• 46°

Deborah Smith: Remembering Dr. King

Writer

Deborah Smith

By Deborah Smith

Special to the Salisbury Post

Dr. Martin Luther King Jr. is in the art that I create, in the words that I compose and in the steps that I take to ensure my future — steps that I would feel little motivation to achieve if I didn’t daily remind myself of the struggle that granted me the opportunities that I’ve been given. The struggle that King — and many others, named and not, in textbooks that shortchange our history — endured to advance the fight for equality that persists to this day in movements as expansive and mobile as Black Lives Matter and as minute as one determined voice amongst ignorance en masse.

As an artist, it is essential — at least in my personal experience — to create in the proper atmosphere and headspace in order to produce quality work. It takes more effort than it should these days to center myself in such a fashion; however, when I do, I think of several things all at once: my father and what he would think of it; my inspiration, ideas or point of reference; and, of course, the blessing and privilege with which I’ve been gifted to be able to enjoy these pursuits with little fear of my work being minimized or shunted to the side.

King said, “I look to a day when people will not be judged by the color of their skin, but by the content of their character.”

I strive to etch strokes of my character into the lines of my creations. A world where people can see that and not solely what I look like is one that I can somewhat reasonably say I live in. That isn’t to say everything to be done has been, but there are some victories that we can celebrate by merely being our true and natural selves.

I also recognize the freedom I’ve been gifted to speak my mind freely to the public without censorship. The greats were censored because they had a message to convey that oppressive forces feared would inspire insurrection of their coveted status quo. King was no stranger to this censorship, and he — among many others — was spied upon by the government to prevent such a thing from happening. We know this. We all do now, especially in the heated socio-political climate that we find ourselves in currently, in which we scrape and search for all manner of evidence of the subjugation and injustice committed against our predecessors.

Unlike before, in King’s day, when the “white moderate” would sit idly and wait for the conflict to blow over and return to forced and false peace, I can stand and speak. It will be heard, recorded, broadcast for the world to see. And if I’m shot down, my diverse generation will rise up like the tide behind me and rally for justice in far greater waves than ever before.

I will remember King when I apply for college; I will rejoice in the fact that my acceptance will be determined by my academic achievement and not my race, gender or background; I will be grateful that it’s considered just for me to be granted the same opportunities as anyone else, and unjust if this is challenged in any way, shape or form.

I remember King by living my life. I can make mistakes and be imperfect, and it won’t be attributed to my being African-American, but rather to my being human, as we all are — as Martin Luther King was.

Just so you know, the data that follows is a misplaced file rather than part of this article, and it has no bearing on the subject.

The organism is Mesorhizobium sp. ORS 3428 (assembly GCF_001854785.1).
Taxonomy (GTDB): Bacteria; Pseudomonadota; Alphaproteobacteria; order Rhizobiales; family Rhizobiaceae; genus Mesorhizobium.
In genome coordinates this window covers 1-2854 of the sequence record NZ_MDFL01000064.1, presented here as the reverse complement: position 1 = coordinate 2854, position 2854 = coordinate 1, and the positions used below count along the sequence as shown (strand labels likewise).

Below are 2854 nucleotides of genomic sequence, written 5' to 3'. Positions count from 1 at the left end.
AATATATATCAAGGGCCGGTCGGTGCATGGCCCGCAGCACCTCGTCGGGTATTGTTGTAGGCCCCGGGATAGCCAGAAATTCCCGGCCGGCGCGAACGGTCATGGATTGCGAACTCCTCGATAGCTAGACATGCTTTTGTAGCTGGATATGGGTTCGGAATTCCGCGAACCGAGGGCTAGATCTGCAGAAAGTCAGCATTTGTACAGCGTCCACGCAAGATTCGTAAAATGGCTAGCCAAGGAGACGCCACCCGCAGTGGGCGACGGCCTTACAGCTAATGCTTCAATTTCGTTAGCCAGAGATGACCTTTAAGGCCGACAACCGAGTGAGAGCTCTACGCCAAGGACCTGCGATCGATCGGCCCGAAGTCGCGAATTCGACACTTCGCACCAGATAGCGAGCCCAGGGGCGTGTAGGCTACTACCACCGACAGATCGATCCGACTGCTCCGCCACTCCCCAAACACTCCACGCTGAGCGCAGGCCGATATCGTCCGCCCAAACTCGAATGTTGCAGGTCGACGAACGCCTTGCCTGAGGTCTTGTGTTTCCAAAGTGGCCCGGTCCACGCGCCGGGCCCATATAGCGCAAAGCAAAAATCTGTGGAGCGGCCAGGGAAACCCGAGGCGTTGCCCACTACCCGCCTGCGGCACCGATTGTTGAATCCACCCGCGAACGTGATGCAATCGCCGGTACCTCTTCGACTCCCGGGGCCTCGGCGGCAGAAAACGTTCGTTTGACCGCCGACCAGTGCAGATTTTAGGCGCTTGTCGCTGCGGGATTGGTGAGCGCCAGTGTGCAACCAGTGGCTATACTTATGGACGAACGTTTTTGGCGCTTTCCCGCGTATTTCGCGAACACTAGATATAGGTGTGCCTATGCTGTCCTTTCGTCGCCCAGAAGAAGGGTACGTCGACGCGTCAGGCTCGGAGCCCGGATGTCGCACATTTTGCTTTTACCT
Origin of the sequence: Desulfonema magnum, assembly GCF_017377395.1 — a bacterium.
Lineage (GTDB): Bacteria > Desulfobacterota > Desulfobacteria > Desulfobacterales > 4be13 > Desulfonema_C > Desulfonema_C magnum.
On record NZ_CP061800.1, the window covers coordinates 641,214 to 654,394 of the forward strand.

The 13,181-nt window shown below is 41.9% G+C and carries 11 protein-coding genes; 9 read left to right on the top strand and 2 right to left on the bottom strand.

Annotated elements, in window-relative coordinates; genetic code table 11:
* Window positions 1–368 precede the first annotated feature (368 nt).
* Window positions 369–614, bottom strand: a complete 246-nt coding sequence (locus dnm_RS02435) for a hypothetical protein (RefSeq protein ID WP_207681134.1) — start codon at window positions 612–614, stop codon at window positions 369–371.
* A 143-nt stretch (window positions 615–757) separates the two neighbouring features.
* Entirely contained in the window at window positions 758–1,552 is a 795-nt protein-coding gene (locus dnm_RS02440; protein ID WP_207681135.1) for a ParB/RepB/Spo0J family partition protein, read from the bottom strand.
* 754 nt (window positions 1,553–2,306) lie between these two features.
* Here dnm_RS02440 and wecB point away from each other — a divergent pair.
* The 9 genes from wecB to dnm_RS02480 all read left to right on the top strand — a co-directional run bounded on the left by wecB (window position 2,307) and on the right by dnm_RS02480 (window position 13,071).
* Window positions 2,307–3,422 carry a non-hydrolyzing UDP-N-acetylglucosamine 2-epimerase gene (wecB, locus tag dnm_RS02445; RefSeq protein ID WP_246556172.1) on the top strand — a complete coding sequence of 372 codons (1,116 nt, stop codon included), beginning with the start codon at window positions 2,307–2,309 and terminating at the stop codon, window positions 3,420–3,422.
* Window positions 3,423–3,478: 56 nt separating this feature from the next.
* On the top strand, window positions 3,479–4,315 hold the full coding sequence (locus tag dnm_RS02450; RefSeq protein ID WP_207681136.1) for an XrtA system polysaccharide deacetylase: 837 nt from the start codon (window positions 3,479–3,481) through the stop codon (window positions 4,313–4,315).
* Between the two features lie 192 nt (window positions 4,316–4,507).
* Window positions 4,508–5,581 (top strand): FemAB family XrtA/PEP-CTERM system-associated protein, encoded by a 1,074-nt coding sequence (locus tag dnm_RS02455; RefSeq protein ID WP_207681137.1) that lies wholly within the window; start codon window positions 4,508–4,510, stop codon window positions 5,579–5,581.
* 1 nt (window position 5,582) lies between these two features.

And in doing this, I not only embody the dream that he so passionately described, but further its progression in every freely made expression of my creativity, burgeoning sense of character, and empathy and participation for and in the ongoing fight for the ultimate equality of all people — of every color, ethnicity, gender, sexual orientation and background.

Deborah Smith, a high school junior, presented this essay at Let’s Get Connected Day. She is a writer and cartoonist — and a faithful wearer of t-shirts and jeans. She lives in both Charlotte with her mother, Yashica Belfour, and in Salisbury with her father, Pastor Anthony Smith of Mission House.

Comments

High School

North Rowan romps into second round of football playoffs

Nation/World

FBI had interviewed former FedEx employee who killed eight

Crime

Gastonia man sentenced for crash into restaurant that killed his daughter, daughter-in-law

Nation/World

Some call for charges after video of police shooting 13-year-old in Chicago

Business

State unemployment rate falls to 5.2% in March

Coronavirus

NASCAR approach to virus vaccine varies greatly

News

Judge rejects Cherokee challenge against new casino in Kings Mountain

Elections

Jackson tops NC Senate fundraising; Walker coffers also full

Local

Kiwanis Pankcake Festival serves thousands of flapjacks for charity

Coronavirus

Rowan remains in state’s middle, yellow tier for COVID-19 community spread

Crime

Blotter: Man faces sexual exploitation charge for images on Instagram

News

Defendant convicted in attempted murder case on the run after fleeing from trial

Business

Downtown Gateway Building to be renamed for late Paul Fisher

Coronavirus

Rowan County COVID-19 data for April 15

Local

Rep. Warren’s bill would prohibit parking in electric vehicle charging stations

Local

Historic Preservation Commission approves Integro Technologies expansion, Paint the Pavement project

Education

Faith Academy, RSS will negotiate over what goes, stays in elementary school

Crime

Teacher killed in Alamance County shootout with Mexican drug cartel

Coronavirus

Bill would give more tax breaks on COVID-19 loans

Nation/World

No response as divers knock on capsized ship’s hull

Local

Quotes of the week

Crime

Blotter: Man found on church property with litany of drugs

Crime

Man charged in connection to 2019 overdose death

Business

‘It’s our big time’: Salisbury Farmers Market reopens Saturday